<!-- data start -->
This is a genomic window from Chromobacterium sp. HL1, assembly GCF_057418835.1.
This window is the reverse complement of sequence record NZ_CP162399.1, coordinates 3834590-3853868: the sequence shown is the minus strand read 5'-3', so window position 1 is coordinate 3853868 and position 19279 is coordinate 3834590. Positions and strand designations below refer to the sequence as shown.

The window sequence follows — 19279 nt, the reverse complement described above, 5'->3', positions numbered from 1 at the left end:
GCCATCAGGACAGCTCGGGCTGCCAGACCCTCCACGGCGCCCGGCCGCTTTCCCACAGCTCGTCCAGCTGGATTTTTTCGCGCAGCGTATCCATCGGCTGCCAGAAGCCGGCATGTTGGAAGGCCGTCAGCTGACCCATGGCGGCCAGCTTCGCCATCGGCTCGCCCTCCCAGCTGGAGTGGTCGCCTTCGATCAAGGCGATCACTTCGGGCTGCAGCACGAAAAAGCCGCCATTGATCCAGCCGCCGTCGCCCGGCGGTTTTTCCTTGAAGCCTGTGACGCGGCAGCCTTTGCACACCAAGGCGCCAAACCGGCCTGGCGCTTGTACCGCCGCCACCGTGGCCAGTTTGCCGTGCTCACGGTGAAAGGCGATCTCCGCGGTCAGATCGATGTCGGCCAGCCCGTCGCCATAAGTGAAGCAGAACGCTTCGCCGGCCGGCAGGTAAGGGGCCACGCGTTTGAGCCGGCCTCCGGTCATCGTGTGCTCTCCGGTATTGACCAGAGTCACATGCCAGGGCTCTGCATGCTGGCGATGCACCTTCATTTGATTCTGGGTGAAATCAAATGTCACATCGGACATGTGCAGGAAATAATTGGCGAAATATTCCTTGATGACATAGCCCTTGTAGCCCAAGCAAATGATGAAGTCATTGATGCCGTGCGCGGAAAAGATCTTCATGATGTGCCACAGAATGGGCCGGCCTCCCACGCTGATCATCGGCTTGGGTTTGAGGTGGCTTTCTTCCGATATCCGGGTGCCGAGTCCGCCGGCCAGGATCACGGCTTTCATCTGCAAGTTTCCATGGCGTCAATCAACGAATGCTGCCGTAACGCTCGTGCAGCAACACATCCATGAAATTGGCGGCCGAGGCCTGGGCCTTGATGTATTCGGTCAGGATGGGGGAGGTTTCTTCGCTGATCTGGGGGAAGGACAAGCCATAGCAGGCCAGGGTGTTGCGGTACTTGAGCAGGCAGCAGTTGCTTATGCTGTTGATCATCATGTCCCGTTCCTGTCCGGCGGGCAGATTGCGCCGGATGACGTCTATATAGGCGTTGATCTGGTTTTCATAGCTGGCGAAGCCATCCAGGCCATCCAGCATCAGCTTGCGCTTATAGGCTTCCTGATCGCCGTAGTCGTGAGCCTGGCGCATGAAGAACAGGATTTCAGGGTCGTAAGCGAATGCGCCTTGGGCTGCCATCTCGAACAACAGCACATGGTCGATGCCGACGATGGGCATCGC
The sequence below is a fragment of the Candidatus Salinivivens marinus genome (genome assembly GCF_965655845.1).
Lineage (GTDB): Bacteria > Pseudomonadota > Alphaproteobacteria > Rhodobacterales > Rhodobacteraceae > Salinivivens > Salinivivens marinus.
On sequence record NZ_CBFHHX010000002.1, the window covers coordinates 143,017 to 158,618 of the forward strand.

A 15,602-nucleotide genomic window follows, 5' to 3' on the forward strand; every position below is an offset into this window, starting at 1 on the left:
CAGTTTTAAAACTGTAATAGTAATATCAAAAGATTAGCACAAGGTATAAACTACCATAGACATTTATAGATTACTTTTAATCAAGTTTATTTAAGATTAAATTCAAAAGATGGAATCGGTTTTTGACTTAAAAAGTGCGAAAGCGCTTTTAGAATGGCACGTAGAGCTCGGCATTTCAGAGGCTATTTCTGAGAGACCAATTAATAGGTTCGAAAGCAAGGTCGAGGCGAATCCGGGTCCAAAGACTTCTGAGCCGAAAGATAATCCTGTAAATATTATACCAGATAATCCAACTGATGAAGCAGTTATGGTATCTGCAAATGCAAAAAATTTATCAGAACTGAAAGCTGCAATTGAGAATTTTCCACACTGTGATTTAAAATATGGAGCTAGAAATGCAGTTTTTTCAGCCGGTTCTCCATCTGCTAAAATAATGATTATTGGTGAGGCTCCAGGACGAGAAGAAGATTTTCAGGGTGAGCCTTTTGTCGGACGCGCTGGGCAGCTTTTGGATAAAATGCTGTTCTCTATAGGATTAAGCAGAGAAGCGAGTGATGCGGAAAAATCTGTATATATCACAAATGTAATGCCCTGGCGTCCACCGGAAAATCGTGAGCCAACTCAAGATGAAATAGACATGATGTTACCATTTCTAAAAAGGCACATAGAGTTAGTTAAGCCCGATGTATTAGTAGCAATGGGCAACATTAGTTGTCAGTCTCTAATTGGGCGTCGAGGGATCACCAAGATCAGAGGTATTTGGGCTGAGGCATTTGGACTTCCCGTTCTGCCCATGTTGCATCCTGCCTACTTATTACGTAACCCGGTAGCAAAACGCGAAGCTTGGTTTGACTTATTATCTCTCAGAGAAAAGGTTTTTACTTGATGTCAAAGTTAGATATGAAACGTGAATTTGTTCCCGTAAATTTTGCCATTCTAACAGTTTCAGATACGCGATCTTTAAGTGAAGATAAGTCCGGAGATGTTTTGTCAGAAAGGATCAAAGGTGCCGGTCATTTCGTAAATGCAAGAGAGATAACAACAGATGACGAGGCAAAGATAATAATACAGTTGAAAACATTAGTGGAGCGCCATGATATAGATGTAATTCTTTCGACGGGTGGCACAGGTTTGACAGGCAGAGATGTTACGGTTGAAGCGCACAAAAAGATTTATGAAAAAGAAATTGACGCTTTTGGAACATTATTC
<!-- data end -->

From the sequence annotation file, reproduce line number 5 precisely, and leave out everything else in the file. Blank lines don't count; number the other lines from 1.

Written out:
The sequence below is a fragment of the Candidatus Salinivivens marinus genome (genome assembly GCF_965655845.1).